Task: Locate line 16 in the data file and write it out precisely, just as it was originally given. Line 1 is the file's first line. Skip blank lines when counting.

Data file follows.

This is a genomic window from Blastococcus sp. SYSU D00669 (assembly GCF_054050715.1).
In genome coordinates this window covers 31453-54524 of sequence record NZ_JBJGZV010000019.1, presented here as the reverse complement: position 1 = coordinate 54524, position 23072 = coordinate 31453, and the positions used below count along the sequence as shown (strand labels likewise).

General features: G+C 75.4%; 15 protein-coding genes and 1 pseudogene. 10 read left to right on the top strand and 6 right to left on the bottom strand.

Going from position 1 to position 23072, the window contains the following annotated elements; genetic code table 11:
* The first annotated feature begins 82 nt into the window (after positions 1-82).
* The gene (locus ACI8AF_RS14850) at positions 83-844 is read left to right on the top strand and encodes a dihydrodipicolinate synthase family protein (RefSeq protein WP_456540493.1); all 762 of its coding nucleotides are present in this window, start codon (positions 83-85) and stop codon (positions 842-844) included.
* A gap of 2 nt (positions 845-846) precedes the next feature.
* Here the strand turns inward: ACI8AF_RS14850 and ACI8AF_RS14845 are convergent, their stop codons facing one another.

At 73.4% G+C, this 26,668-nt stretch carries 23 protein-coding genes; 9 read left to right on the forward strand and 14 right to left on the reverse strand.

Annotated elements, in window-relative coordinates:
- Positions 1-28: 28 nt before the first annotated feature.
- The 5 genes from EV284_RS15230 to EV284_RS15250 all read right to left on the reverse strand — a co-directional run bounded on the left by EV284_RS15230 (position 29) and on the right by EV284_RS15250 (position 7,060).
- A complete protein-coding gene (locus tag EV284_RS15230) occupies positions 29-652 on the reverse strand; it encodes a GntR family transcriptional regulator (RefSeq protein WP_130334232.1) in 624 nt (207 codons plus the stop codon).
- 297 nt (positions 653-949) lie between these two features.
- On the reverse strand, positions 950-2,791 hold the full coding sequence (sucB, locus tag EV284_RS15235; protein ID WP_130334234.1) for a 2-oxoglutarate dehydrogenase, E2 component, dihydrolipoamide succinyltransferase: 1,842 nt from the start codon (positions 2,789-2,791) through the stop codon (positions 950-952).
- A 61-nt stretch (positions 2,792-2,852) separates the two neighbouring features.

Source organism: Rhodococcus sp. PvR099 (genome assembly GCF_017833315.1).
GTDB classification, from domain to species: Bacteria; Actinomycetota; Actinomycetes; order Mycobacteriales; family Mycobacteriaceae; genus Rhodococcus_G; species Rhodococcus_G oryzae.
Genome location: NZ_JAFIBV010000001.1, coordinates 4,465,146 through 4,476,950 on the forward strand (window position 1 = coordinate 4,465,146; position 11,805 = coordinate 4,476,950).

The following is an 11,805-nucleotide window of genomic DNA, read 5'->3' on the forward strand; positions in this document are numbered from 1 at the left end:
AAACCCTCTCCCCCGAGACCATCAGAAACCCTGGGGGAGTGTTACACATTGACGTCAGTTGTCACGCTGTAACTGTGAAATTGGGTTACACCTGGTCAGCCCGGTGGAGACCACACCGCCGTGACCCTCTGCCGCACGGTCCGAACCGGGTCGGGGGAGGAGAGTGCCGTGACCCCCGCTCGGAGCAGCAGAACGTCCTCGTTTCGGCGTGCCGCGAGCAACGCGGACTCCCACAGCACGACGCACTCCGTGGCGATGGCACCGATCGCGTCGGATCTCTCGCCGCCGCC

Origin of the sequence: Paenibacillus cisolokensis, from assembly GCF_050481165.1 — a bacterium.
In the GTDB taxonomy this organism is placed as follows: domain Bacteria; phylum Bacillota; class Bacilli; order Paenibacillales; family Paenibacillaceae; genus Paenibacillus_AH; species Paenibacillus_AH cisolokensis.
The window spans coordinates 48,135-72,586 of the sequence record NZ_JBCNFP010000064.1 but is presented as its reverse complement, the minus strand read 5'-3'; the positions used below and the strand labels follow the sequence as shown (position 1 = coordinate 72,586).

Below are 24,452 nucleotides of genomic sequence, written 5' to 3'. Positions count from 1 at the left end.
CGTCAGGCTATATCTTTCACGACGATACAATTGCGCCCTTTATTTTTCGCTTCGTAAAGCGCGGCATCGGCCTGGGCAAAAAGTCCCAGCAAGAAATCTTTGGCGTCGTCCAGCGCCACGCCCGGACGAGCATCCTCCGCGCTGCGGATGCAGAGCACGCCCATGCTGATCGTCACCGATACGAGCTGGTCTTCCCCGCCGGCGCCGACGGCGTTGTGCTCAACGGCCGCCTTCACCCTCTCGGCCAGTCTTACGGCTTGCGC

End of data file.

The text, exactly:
- A 61-nt stretch (positions 2,792-2,852) separates the two neighbouring features.